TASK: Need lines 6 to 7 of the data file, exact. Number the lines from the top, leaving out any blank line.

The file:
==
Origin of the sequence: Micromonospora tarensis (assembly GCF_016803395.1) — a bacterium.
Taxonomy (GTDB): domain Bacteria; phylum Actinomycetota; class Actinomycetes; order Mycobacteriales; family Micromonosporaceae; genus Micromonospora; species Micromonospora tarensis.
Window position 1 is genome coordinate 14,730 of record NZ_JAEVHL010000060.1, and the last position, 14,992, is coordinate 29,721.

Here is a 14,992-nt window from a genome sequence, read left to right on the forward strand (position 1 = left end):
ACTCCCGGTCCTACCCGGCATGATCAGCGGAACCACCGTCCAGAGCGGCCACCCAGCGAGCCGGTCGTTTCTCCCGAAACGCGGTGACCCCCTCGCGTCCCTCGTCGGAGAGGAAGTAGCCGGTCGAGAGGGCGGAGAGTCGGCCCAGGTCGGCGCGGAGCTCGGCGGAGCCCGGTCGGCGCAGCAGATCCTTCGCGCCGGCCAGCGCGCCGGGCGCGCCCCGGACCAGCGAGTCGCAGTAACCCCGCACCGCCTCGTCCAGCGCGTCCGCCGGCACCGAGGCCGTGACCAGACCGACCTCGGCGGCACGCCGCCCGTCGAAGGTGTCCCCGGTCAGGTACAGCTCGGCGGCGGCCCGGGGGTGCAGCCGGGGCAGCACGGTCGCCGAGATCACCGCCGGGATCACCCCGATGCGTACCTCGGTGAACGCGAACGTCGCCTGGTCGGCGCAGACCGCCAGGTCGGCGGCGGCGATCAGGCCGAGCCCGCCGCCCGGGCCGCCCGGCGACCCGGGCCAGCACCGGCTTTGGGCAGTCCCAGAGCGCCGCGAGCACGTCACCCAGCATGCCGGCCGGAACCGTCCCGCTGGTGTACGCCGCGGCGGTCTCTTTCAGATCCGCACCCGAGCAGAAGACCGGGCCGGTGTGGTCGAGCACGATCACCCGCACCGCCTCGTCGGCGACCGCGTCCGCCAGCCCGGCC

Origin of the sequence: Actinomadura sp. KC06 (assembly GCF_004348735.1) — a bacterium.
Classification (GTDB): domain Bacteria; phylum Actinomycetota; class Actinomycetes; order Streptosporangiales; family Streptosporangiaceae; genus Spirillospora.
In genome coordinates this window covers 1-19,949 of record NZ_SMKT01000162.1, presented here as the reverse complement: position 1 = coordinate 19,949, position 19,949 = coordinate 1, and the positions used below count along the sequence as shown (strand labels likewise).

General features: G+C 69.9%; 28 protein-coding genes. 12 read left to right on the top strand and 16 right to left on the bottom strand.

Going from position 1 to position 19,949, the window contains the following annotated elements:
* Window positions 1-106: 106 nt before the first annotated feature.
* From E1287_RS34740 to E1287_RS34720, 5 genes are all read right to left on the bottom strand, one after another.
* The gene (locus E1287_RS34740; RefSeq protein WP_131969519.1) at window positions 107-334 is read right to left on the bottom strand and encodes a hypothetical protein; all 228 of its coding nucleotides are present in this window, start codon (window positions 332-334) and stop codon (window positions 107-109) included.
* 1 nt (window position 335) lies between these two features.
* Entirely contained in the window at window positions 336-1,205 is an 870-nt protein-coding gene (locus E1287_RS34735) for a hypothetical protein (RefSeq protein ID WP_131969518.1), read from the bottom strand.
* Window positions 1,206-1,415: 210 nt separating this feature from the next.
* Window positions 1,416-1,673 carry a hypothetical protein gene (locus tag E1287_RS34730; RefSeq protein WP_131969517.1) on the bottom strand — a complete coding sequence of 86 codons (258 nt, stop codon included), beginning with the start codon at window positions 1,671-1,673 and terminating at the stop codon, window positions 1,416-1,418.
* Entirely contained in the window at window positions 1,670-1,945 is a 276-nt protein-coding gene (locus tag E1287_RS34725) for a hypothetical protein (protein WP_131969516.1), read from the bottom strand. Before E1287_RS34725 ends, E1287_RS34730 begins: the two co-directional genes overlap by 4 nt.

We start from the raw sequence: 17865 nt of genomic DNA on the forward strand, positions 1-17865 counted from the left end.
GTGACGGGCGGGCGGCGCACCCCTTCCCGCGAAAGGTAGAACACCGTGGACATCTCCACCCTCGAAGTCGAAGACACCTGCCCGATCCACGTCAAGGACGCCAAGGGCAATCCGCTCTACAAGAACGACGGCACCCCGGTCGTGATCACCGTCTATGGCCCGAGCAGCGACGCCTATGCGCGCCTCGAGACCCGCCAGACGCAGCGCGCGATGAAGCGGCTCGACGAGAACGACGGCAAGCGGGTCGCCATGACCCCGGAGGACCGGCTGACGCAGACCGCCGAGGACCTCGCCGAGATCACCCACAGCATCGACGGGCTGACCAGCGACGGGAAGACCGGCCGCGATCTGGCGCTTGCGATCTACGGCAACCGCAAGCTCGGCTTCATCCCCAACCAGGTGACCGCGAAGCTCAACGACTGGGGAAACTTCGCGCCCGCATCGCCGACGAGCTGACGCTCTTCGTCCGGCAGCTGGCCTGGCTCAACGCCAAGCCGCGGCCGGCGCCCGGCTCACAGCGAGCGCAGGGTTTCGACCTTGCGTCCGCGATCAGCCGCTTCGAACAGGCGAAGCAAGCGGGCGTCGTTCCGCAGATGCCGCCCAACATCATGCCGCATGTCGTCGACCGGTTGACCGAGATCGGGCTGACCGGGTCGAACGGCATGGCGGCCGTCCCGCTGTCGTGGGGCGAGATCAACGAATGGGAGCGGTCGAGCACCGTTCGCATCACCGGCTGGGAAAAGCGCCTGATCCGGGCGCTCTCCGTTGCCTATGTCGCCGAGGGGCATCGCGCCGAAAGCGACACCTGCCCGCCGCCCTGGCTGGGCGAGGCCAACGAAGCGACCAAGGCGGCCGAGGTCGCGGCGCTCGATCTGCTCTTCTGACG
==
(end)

Origin of the sequence: Actinomadura sp. KC06 (assembly GCF_004348735.1) — a bacterium.
Classification (GTDB): domain Bacteria; phylum Actinomycetota; class Actinomycetes; order Streptosporangiales; family Streptosporangiaceae; genus Spirillospora.